About the Book

In 1986, a group of young Brazilian women started a movement to secure economic rights for rural women and transform women’s roles in their homes and communities. Together with activists across the country, they built a new democracy in the wake of a military dictatorship. In Sustaining Activism, Jeffrey W. Rubin and Emma Sokoloff-Rubin tell the behind-the-scenes story of this remarkable movement. As a father-daughter team, they describe the challenges of ethnographic research and the way their collaboration gave them a unique window into a fiery struggle for equality.

Starting in 2002, Rubin and Sokoloff-Rubin traveled together to southern Brazil, where they interviewed activists over the course of ten years. Their vivid descriptions of women’s lives reveal the hard work of sustaining a social movement in the years after initial victories, when the political way forward was no longer clear and the goal of remaking gender roles proved more difficult than activists had ever imagined. Highlighting the tensions within the movement about how best to effect change, Sustaining Activism ultimately shows that democracies need social movements in order to improve people’s lives and create a more just society.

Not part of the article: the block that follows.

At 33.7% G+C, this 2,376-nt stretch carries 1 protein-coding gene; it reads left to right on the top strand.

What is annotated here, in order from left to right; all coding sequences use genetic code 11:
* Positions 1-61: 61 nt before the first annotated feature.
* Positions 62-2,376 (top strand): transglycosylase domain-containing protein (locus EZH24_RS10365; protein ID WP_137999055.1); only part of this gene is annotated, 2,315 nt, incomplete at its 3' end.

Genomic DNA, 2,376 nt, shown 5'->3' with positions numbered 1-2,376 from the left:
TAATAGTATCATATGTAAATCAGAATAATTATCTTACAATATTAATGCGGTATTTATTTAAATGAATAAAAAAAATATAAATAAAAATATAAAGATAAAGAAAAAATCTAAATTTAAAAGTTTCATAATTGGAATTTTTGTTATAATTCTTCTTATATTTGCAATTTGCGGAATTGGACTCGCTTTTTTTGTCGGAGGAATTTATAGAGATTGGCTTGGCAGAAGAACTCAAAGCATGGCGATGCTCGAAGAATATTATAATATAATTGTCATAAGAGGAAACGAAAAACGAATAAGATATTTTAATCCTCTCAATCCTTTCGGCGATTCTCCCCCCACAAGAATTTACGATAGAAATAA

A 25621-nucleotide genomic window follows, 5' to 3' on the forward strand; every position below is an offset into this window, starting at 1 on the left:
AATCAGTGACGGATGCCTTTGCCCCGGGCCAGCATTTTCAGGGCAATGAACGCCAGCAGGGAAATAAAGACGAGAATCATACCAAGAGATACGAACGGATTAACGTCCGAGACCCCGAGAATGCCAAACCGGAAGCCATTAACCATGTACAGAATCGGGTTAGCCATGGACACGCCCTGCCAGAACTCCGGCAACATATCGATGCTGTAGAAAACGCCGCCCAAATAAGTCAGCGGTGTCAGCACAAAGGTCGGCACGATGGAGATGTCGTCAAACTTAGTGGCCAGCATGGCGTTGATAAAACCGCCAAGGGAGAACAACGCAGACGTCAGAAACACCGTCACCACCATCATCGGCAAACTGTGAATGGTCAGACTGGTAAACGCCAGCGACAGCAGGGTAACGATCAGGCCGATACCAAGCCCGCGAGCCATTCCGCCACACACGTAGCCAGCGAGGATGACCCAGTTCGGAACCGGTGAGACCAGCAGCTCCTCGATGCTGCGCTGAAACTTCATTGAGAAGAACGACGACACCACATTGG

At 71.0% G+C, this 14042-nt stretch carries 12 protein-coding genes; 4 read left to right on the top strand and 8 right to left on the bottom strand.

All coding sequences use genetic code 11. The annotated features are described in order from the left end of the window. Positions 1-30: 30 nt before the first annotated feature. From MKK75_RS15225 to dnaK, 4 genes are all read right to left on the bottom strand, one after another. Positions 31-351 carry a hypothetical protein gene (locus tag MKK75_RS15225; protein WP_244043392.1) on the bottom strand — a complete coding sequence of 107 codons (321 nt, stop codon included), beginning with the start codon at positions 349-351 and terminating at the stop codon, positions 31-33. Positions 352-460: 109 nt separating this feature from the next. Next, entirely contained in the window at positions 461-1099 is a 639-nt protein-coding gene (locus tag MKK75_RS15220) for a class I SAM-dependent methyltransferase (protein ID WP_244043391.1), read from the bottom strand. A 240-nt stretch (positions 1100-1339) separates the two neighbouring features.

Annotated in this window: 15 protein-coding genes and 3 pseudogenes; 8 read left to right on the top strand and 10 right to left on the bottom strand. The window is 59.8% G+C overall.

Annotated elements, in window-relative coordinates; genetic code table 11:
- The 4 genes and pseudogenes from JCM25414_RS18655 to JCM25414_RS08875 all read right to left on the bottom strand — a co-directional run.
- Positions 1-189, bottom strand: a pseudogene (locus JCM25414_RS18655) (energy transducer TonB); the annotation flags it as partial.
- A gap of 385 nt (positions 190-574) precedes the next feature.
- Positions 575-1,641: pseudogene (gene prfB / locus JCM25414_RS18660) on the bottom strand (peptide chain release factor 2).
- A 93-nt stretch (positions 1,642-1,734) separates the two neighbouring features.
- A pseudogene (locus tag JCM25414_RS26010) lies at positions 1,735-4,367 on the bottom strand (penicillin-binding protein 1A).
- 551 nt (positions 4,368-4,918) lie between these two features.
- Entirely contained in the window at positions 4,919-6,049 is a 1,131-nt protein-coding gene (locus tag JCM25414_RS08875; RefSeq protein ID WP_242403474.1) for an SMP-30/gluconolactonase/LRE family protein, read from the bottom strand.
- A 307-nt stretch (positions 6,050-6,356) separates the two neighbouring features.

“Sustaining Activism opens an intimate window onto the personal and political forces that propel grassroots women’s activism in rural southern Brazil. Just as the women of Ibiraiaras and Sananduva invited Emma and Jeff into their kitchens and meeting halls, so the unique father-daughter dialogue that unfolds in this sophisticated yet highly accessible book lets us into those women’s lives.

This singular collaborative ethnography will be a treasured resource for students, scholars, and all those wishing to ‘re-enchant’ politics.”

—Sonia E. Alvarez, Leonard J. Horwitz Professor of Latin American Politics and Studies, University of Massachusetts, Amherst.

“Let there be no doubt: this is not only a terrific work of social science, it is also a wonderful way for students to imagine themselves in the role of researcher, contemplate the challenges of working across generational lines and against dominant expectations about how knowledge production works. Our students were fascinated and inspired.”

– José Antonio Lucero, Joff Hanauer Honors Professor, Chair, Latin American and Caribbean Studies, University of Washington.

“There are few studies that can teach students as much about the benefits of engaged ethnography and taking seriously the complexities of social movements than Sustaining Activism.

– María Elena García, Chair, Comparative History of Ideas Program, Associate Professor of International Studies and Comparative History of Ideas, University of Washington.

Published by Duke University Press.